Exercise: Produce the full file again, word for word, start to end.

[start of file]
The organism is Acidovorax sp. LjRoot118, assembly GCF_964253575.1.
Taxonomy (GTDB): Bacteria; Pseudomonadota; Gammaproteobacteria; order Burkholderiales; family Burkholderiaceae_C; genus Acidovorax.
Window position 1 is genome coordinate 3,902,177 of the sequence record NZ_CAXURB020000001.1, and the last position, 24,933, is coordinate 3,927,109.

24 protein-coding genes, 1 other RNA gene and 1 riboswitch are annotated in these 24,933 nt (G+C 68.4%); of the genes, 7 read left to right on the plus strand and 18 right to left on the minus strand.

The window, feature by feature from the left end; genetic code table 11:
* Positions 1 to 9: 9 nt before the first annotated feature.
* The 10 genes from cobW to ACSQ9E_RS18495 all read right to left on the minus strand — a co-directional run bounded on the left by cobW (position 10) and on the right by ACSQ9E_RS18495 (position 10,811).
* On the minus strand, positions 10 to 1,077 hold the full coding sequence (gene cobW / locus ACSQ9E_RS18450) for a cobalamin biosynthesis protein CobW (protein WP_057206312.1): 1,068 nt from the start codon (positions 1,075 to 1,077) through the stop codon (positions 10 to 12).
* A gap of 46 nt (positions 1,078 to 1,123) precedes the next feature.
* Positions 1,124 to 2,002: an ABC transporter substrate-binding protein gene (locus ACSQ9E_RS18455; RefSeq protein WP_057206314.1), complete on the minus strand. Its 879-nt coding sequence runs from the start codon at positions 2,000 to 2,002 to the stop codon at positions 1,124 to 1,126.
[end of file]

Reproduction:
The organism is Acidovorax sp. LjRoot118, assembly GCF_964253575.1.
Taxonomy (GTDB): Bacteria; Pseudomonadota; Gammaproteobacteria; order Burkholderiales; family Burkholderiaceae_C; genus Acidovorax.
Window position 1 is genome coordinate 3,902,177 of the sequence record NZ_CAXURB020000001.1, and the last position, 24,933, is coordinate 3,927,109.

24 protein-coding genes, 1 other RNA gene and 1 riboswitch are annotated in these 24,933 nt (G+C 68.4%); of the genes, 7 read left to right on the plus strand and 18 right to left on the minus strand.

The window, feature by feature from the left end; genetic code table 11:
* Positions 1 to 9: 9 nt before the first annotated feature.
* The 10 genes from cobW to ACSQ9E_RS18495 all read right to left on the minus strand — a co-directional run bounded on the left by cobW (position 10) and on the right by ACSQ9E_RS18495 (position 10,811).
* On the minus strand, positions 10 to 1,077 hold the full coding sequence (gene cobW / locus ACSQ9E_RS18450) for a cobalamin biosynthesis protein CobW (protein WP_057206312.1): 1,068 nt from the start codon (positions 1,075 to 1,077) through the stop codon (positions 10 to 12).
* A gap of 46 nt (positions 1,078 to 1,123) precedes the next feature.
* Positions 1,124 to 2,002: an ABC transporter substrate-binding protein gene (locus ACSQ9E_RS18455; RefSeq protein WP_057206314.1), complete on the minus strand. Its 879-nt coding sequence runs from the start codon at positions 2,000 to 2,002 to the stop codon at positions 1,124 to 1,126.